There were some strings attached to the $2 million in grant funds that Orchard City received for construction of its new West Side main water line, and town residents are just now learning about them.
As a requirement of getting that "free" money last year, town residents may have to install water backflow prevention devices at their homes.
Provisions of the new policy apply to existing service installations including hose bibs and other connections already in service.
The policy is called the "Cross-connection Control Program." From the date of its Dec. 9 adoption, the policy requires "any new water service installation (to be) inspected for compliance with requirements for backflow prevention."
The broadly written policy document adopted on Dec. 9 also states that the town will, "require system users to install and maintain backflow prevention devices on potentially hazardous service connections..."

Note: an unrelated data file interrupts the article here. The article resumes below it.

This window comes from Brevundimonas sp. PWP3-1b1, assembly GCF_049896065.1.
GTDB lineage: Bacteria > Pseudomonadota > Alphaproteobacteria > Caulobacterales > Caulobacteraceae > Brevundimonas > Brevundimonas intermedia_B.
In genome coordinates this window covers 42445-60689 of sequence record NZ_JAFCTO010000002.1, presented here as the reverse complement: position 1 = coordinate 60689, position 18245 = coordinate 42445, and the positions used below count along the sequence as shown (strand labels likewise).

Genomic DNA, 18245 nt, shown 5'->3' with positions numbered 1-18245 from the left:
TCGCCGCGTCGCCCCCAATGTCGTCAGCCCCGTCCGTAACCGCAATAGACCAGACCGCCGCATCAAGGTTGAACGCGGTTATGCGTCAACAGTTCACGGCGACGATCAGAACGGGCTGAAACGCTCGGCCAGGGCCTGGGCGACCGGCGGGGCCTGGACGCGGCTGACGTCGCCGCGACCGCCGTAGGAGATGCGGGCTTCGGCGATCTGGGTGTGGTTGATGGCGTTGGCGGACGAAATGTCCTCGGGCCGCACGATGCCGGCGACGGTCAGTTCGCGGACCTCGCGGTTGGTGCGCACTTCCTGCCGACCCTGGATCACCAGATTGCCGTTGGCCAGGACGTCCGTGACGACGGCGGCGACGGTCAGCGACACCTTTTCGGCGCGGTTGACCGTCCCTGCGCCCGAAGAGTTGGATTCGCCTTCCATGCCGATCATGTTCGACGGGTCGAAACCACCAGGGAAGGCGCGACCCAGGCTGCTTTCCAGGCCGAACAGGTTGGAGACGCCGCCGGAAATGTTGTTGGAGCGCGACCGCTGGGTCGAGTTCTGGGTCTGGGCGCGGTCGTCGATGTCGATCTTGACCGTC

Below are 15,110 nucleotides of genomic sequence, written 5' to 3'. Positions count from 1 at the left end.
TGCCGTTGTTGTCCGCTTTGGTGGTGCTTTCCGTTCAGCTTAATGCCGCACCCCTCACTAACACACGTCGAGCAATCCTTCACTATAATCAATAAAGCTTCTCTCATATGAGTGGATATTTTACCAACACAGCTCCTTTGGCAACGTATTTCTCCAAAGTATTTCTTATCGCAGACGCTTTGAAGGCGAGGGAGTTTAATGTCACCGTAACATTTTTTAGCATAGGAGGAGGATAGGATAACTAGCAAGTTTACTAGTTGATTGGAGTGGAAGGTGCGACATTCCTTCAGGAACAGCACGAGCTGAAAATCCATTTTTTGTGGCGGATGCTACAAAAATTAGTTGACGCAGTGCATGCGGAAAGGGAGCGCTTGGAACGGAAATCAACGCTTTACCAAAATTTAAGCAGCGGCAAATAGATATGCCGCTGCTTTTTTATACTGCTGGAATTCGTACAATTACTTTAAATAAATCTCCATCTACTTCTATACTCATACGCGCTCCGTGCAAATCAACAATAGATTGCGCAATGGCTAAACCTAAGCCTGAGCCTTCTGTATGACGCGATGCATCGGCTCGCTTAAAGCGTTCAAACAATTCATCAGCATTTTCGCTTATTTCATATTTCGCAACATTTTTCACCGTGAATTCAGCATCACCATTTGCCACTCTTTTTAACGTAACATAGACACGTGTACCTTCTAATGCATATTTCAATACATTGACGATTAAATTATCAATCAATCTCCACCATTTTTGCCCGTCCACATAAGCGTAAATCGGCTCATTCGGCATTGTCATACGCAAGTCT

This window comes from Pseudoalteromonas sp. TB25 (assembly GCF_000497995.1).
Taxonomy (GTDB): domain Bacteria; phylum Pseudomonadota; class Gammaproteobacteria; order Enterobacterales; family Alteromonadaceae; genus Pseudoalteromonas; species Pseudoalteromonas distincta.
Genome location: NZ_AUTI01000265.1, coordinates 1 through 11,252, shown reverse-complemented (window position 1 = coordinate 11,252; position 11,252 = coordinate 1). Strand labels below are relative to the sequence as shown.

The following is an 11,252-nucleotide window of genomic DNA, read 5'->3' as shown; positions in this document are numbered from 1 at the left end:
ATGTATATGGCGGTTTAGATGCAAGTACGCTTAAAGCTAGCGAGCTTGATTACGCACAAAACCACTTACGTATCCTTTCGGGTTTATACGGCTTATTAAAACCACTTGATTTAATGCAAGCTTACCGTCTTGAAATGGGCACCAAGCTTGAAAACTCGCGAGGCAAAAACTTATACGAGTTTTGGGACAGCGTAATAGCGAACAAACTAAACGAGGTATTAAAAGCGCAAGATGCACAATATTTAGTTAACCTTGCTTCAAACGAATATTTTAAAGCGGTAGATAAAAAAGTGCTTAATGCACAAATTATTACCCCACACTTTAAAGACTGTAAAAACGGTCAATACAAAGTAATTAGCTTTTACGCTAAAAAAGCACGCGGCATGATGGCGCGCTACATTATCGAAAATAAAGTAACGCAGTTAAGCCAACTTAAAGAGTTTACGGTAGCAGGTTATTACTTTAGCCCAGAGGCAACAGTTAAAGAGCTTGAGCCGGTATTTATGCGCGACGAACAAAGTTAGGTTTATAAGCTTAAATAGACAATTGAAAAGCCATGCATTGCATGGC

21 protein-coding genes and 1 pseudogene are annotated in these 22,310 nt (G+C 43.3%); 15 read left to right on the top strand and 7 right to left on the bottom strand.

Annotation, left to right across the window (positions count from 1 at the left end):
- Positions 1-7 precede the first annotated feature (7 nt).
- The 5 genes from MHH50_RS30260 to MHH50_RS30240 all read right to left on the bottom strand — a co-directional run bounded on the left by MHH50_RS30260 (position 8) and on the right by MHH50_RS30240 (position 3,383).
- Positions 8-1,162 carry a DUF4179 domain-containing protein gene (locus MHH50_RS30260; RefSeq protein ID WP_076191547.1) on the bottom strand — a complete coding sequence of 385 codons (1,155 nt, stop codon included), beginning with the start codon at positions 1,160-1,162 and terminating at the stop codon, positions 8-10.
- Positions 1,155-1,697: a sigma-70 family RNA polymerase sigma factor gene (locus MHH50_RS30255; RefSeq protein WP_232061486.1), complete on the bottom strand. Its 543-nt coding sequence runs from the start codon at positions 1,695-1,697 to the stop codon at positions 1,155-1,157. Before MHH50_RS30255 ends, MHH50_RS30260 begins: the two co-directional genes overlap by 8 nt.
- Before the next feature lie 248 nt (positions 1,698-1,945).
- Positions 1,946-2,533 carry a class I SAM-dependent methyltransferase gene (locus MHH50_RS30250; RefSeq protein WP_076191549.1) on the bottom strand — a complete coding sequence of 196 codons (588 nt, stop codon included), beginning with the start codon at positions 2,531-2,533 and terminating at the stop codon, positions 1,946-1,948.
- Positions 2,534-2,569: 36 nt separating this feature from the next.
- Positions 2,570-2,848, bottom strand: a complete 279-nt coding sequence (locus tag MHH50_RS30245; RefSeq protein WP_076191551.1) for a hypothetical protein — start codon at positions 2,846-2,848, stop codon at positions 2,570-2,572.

In addition to common hose bibs, other service connections to the town water system that could be required to retro-fit backflow prevention devices include fire sprinkler systems, solar installations using domestic water, and hot water boilers, if potentially hazardous.
The policy document states that the town's water supervisor conducted a "survey" of cross-connections in the town. Results of the survey are not included in the policy as adopted.
During the town board's discussion of the policy on Dec. 9, mayor Don Suppes remarked that its adoption was a requirement for the town getting its $2 million grant to build the West Side water transmission line.
The $2 million grant, called a "principal forgiveness loan," came as a surprise to town officials when they first applied for a state loan to build the West Side line. The $2 million came from the American Recovery and Reinvestment Act. The ARRA was the federal government's second "stimulus" package, under Obama, aimed at bailing out local governments, school districts, organized labor, and public sector unions. The first "stimulus" under George Bush, called "TARP," bailed out mainly banks.
The policy requires that installed backflow preventers be tested annually by a certified technician.
Private pipeline companies that buy bulk water from the town are being required now to install backflow prevention devices on their neighborhood systems.blog comments powered by Disqus